Ohio Revised Code 3721.13 is known as the nursing home residents’ bill of rights and which provides for the protection of nursing home residents. Legally, nursing home residents are entitled to a safe and clean living environment, and to be free from physical, verbal, mental, and emotional abuse.
If a resident suffers harm due to neglect or substandard care, the nursing home may be liable for a breach of duty that it owes to its residents or for nursing home neglect.
Nursing home neglect is different from elder abuse. While elder abuse involves intent to injure, nursing home neglect is based on the negligence of the person who is caring for the elder.
Types of Nursing Home Neglect or Abuse
This refers to a situation where the nursing home fails in its duty to provide sufficient care, treatment, prevention, or medication for a resident’s concerns — such as infections, bed sores, cuts, cognitive diseases, and mobility problems.
Basic Needs Neglect
Where the nursing home fails to provide adequate food, water, or a safe and clean environment to a resident, there may be a case of basic needs neglect. Common signs of this type of neglect are malnutrition and dehydration.
Physical or Emotional Abuse
A nursing home may be liable for physical or emotional abuse when nursing home staff subject the elderly person to verbal abuse, threatens, or causes the resident to suffer a physical injury.
Identifying Persons Liable for Nursing Home Neglect
In a nursing home neglect case, it’s important to determine the negligent act that caused injury to the elder. The negligence can stem from the acts of specific personnel of the nursing home such as:
- An aide
- Home Administrator (where there are failures in the home’s policies and procedures)
The nursing home business entity is ultimately responsible if any of its employees are found negligent, and will carry liability insurance to cover their acts.
Claiming Compensation for Severe Emotional or Physical Trauma
When an elder resident is injured in a nursing home, they may be entitled to compensation for the cost of medical services and for non-economic damages such as pain and suffering, and emotional distress. A negligence claim must be asserted against the nursing home, which is responsible for the negligently-caused harms and injuries of its employees.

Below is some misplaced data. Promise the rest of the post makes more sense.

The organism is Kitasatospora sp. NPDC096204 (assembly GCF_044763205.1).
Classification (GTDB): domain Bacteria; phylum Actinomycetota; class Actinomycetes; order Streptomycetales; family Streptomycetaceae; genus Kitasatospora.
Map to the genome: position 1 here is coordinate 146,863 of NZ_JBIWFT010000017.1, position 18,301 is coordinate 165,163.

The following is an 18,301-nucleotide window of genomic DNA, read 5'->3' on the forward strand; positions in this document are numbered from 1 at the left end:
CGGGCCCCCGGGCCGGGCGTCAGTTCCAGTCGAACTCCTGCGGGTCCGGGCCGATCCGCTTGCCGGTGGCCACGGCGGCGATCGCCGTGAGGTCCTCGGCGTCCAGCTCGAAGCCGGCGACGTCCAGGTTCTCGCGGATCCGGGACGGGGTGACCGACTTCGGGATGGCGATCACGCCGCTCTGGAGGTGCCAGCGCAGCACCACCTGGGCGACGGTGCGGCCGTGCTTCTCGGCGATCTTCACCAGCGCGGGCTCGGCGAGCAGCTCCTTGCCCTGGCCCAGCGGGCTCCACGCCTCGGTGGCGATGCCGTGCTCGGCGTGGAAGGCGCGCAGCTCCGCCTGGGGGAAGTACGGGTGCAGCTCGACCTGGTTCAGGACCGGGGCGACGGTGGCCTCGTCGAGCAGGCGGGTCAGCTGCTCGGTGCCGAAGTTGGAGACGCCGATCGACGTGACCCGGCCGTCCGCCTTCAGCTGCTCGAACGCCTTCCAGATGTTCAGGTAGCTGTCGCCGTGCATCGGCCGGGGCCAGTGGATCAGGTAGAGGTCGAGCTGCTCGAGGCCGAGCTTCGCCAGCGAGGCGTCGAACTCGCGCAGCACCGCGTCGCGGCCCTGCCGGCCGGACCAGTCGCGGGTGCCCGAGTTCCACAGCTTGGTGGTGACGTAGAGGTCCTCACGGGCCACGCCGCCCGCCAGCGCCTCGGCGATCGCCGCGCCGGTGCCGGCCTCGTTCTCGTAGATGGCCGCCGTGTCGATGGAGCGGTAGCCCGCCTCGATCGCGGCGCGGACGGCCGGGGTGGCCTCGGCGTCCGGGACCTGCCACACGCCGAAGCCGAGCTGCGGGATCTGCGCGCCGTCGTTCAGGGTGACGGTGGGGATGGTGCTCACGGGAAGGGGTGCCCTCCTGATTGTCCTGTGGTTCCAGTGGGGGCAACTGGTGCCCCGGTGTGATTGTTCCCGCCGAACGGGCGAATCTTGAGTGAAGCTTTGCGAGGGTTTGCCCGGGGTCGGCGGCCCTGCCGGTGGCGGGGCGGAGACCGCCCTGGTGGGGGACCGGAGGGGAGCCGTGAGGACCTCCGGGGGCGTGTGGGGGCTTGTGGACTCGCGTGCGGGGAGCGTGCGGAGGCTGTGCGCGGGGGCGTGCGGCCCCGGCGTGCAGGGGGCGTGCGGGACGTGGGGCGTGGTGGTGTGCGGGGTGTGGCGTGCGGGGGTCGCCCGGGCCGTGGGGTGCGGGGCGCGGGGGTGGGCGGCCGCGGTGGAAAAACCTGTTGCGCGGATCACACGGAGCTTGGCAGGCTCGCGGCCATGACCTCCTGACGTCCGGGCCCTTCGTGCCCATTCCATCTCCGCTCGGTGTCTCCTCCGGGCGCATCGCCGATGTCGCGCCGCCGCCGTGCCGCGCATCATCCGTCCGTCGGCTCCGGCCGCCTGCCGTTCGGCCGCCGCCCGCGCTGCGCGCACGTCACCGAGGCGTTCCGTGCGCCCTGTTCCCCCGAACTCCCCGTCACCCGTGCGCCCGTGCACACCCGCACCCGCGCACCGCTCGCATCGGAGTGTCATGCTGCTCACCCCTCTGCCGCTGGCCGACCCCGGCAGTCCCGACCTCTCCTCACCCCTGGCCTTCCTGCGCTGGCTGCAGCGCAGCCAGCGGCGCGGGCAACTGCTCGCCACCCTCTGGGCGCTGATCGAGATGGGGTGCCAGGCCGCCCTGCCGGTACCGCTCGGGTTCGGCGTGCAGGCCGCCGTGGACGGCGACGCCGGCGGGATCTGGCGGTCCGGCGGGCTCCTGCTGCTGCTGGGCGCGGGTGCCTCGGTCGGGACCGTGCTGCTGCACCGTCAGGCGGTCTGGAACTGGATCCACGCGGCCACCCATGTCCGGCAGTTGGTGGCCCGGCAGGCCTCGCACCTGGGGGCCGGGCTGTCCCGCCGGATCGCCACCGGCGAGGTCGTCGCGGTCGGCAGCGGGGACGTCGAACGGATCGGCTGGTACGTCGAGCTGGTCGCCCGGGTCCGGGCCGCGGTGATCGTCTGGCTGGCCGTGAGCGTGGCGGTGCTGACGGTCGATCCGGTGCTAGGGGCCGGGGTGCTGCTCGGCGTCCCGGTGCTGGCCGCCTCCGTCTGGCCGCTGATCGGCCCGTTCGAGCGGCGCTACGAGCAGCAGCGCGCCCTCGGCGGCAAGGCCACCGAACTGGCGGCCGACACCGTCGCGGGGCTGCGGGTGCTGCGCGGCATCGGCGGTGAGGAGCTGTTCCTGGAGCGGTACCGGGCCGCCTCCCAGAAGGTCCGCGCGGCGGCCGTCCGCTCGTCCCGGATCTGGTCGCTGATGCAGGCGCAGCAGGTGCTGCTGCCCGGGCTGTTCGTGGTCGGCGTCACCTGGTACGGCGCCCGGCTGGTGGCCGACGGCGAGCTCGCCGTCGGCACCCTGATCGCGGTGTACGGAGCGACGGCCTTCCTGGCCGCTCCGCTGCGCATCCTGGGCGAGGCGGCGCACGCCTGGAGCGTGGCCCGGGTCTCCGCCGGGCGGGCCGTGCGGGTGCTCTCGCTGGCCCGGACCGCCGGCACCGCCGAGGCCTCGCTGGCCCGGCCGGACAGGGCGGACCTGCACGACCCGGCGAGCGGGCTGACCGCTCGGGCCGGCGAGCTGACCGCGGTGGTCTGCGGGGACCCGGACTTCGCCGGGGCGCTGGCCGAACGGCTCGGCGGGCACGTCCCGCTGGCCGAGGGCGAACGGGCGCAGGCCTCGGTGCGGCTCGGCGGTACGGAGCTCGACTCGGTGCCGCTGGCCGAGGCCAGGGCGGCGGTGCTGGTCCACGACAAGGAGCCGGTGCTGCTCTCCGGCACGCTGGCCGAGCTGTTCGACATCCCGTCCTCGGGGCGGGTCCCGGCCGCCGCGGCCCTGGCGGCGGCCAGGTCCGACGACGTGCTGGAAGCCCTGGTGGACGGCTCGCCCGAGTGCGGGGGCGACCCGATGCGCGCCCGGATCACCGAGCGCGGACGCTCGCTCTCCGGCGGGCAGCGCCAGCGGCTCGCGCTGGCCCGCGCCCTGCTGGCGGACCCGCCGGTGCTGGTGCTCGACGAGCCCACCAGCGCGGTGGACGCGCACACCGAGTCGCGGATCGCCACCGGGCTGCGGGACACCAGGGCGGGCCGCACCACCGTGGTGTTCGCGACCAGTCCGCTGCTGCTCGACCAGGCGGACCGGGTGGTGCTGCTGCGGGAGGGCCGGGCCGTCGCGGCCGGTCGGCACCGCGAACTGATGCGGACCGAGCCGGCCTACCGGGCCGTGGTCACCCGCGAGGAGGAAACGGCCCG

If the injury-causing event was an intentional act, then there may be elder abuse, which is subject to both civil and criminal penalties.
Making a Claim Against an Elders Caretaker and Care Facility
If an elderly loved one is injured by their caretaker while in a care facility, he or she may present a claim against both the caretaker and the facility’s corporate entity for the caretaker’s acts of negligence. When presenting a claim for negligence, the care facility and its insurance carrier will defend the claims against the employee and elect whether to pay valid claims. For strategic reasons, the facility’s business entity may be named as the defendant, not the negligent individual.
In cases of elder abuse, both the individual employee and the business entity can be sued for intentional and reckless acts of abuse.
Importance of an Elder Abuse Attorney
A negligence case against the nursing home or care facility is not only for obtaining compensation but also for correcting erroneous or harmful practices in the facility. It involves knowledge of legal procedure and experience in presenting claims of an elder abuse attorney. Certain legal requirements must be followed to establish both liability and damages.
Preparing for a nursing home neglect or elder abuse case involves important steps, such as gathering and securing evidence promptly, and delivering a “Notice to Preserve Evidence,” both of which are best left to an experienced personal injury attorney to initiate.
The Notice to Preserve evidence is a legal document addressed to a management-level employee at the nursing home, which requires the nursing home or care facility not to destroy, alter, or lose specified forms of evidence.
Evidence that must be preserved include indoor and outdoor surveillance video, names of witnesses, communications between the nursing home staff and the resident’s family, internal communications, treatment records and related documents. Our firm will typically secure recordings of any 911 calls made in connection with the resident’s transfer to a medical facility for emergency medical services.
Securing Records and Expert Witnesses
An experienced attorney can also take care of securing government records about the home, ensuring the state investigators are informed of the injury-causing event, and conduct state-mandated investigations.
Condeni Law will also have access to medical experts who can establish the liability of the facility and the extent of the victim’s injuries and harms.
Through the services of an experienced nursing home neglect attorney, the elder’s family can enforce the rights of their loved one, obtain fair compensation for the injury, and correct bad policy and procedures of the nursing home.
Contact us today for a free consultation (216) 771-1760.